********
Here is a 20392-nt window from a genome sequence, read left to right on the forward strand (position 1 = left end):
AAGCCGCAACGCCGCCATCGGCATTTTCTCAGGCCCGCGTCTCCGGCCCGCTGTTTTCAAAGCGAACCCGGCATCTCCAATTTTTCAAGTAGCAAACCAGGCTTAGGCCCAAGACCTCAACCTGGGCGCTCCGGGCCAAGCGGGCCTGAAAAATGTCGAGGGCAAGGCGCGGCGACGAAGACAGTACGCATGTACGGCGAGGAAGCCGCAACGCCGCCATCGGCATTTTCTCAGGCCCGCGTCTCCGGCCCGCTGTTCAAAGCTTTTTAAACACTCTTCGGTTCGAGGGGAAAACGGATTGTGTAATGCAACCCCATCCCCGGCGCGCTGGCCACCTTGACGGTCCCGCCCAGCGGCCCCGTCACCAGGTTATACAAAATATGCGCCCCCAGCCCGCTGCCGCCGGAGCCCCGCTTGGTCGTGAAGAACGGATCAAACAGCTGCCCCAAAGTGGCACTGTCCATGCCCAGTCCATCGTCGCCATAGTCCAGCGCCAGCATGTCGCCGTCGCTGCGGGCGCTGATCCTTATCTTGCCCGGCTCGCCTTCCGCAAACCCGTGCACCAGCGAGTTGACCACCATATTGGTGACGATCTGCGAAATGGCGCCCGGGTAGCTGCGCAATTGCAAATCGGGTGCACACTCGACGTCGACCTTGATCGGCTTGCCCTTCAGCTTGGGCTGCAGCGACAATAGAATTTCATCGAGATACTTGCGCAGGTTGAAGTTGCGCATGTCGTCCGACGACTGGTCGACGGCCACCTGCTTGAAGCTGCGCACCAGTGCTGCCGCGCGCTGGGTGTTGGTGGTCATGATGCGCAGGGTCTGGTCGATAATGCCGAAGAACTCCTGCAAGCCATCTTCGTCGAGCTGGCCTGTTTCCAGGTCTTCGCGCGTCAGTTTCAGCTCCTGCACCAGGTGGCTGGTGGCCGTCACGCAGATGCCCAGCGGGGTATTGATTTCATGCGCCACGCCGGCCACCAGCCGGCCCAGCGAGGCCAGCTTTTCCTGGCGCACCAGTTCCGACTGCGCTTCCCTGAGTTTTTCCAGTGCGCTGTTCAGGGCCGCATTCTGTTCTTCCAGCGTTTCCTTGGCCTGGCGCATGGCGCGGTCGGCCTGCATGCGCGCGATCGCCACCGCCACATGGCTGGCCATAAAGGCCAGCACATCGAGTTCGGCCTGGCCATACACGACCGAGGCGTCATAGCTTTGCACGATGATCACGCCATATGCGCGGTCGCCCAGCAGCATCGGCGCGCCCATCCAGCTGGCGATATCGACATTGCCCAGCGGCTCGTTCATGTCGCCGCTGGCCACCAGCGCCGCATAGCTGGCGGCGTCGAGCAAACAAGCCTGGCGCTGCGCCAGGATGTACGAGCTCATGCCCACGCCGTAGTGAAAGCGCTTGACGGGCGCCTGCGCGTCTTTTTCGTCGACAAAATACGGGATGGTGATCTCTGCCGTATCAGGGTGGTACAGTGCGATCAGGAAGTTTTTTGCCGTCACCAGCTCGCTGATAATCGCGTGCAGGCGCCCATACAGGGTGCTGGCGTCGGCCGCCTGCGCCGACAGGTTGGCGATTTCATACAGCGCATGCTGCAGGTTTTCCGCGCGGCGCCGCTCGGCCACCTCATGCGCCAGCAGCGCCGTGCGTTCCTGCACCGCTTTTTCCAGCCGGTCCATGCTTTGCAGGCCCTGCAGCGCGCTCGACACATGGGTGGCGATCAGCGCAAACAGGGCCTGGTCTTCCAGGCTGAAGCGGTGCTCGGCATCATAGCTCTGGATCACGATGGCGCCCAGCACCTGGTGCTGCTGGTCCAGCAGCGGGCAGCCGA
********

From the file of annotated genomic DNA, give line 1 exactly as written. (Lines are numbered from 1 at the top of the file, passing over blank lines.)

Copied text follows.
Here is a 20392-nt window from a genome sequence, read left to right on the forward strand (position 1 = left end):